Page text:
—If the flight is short enough to not need the autopilot, then it's up to the pilot to not use it.
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SJCRRPAX
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RE: Pilots As Passengers?

Mon Jul 31, 2006 3:33 am

I'm not sure. Does being able to drive a car make you a better or worse PAX in a taxi-cab?
 
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ThrottleHold
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RE: Pilots As Passengers?

Mon Jul 31, 2006 3:35 am

Quoting Cadet57 (Reply 3):
Why not? its easy to tell a great landing from a shit one

Tell us then, what in your opinion is the difference?

Quoting Cadet57 (Reply 1):
he and I discussed how the landing was a bit fast for a wet runway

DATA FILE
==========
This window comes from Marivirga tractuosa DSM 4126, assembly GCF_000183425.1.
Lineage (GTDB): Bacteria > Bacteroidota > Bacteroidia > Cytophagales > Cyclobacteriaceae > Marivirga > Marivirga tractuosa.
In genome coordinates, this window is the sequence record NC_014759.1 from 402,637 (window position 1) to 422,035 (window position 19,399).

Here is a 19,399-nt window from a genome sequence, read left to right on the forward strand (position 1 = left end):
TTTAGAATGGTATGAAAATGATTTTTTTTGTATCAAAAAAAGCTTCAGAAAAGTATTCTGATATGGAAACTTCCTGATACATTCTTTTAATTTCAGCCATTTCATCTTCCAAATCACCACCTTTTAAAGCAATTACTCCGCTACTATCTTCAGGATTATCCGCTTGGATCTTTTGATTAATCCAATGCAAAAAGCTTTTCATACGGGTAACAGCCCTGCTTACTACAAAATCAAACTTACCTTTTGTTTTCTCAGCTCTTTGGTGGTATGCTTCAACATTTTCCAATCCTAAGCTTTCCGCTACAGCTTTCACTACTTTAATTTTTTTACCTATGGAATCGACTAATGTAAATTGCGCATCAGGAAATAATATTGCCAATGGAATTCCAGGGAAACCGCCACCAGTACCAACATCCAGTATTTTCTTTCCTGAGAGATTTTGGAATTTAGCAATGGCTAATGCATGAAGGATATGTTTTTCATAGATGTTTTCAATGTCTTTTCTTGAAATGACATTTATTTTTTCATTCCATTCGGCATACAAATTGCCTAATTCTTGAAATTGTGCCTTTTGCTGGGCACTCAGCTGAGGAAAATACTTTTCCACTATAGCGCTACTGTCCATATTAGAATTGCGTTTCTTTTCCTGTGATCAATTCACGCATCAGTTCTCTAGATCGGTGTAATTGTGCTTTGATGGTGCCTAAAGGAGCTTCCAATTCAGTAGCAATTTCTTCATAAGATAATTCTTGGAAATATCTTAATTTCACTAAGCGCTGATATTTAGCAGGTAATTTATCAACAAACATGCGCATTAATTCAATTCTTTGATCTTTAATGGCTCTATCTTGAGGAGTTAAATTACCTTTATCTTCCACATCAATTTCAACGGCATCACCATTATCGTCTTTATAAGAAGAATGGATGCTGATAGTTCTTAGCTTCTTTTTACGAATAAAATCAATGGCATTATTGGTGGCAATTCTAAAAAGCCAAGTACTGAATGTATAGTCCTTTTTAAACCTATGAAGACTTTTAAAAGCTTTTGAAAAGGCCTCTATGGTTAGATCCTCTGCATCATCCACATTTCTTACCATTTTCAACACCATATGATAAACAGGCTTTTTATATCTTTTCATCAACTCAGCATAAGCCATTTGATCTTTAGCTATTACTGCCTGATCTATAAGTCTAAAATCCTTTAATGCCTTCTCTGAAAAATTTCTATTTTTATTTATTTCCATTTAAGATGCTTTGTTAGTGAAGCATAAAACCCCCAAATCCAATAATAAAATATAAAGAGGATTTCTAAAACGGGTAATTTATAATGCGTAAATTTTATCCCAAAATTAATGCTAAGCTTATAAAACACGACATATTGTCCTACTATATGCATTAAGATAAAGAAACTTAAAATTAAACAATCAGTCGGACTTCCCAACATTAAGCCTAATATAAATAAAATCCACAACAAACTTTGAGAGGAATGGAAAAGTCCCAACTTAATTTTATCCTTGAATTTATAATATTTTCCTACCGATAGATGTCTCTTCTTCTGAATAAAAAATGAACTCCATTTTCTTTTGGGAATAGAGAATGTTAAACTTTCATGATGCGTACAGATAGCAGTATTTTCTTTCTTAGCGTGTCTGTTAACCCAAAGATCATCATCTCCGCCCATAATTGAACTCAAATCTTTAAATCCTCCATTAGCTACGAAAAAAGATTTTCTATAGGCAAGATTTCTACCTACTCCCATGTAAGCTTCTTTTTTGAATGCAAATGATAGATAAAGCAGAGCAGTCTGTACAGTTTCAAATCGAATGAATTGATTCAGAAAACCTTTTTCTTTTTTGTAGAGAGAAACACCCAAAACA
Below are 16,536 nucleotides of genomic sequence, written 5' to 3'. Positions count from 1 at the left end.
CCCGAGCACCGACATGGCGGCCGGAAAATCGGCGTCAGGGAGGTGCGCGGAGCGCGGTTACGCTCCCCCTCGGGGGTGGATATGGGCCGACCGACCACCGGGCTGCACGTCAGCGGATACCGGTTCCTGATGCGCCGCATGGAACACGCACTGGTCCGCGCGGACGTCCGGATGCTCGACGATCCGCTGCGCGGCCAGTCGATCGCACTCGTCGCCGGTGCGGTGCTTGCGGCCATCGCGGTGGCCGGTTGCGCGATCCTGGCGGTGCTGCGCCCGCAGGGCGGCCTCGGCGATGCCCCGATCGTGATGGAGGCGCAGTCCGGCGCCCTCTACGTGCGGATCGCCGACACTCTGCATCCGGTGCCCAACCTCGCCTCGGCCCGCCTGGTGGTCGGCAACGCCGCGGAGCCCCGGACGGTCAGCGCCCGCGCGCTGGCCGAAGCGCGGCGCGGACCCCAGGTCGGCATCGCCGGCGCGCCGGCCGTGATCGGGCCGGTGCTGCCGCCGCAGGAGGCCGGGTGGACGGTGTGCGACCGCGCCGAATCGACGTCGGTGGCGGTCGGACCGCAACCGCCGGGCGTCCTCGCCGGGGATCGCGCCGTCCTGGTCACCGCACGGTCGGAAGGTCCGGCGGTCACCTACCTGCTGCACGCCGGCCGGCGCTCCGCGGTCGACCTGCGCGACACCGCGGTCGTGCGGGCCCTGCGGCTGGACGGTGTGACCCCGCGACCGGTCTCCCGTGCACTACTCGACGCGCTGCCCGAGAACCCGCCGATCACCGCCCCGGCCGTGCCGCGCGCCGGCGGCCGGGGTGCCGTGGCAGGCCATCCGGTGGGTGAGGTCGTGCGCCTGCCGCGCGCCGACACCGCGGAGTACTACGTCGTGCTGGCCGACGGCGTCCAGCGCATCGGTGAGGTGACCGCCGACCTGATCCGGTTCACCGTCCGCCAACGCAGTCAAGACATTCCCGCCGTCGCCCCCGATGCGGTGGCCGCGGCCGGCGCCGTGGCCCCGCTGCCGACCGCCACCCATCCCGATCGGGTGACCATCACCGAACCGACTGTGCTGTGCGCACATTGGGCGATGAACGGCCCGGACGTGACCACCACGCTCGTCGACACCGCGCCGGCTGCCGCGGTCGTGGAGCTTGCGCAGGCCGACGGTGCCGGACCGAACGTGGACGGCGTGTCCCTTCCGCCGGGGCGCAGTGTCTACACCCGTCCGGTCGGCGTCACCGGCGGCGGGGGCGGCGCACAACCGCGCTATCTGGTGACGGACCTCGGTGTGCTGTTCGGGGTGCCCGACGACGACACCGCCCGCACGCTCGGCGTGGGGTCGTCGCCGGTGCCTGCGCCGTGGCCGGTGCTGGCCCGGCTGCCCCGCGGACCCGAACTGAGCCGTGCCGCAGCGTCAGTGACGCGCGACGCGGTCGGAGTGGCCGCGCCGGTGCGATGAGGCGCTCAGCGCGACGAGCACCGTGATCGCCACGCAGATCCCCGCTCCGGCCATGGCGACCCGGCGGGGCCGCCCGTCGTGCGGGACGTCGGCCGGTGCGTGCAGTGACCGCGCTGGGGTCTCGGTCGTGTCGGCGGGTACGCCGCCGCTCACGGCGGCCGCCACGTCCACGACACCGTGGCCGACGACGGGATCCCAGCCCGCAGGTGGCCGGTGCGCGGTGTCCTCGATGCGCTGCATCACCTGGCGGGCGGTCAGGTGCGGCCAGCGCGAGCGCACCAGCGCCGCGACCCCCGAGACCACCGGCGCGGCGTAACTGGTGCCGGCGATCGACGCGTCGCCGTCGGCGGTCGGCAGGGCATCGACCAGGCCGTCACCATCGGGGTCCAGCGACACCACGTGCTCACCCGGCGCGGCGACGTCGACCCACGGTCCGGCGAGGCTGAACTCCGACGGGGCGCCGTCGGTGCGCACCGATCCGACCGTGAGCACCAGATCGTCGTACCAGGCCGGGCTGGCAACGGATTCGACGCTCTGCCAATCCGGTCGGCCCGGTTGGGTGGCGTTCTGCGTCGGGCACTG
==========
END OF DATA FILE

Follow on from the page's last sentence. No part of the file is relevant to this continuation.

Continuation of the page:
As mentioned before, it is virtually impossible to accurately judge the speed of the aircraft from the cabin. Unless you are aware of the specific conditions of the day, how can you say it was fast? Did you know the wind velocity? The strength of the 1000' wind to judge any shear? If its been raining, there might be CB's near by which could be giving gust fronts, requiring some extra knots on the approach.

Come back to me after you have a few thousand hours of practice landing commercial jets (not just on FS) and give me your opinion them.

[Edited 2006-07-30 20:44:48]
 
skibum9
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RE: Pilots As Passengers?

Mon Jul 31, 2006 3:44 am

Quoting Cadet57 (Reply 3):
Why not? its easy to tell a great landing from a shit one, and plus the fact that when we were slowing down I was really lurched foward, something that rarely happens when I fly.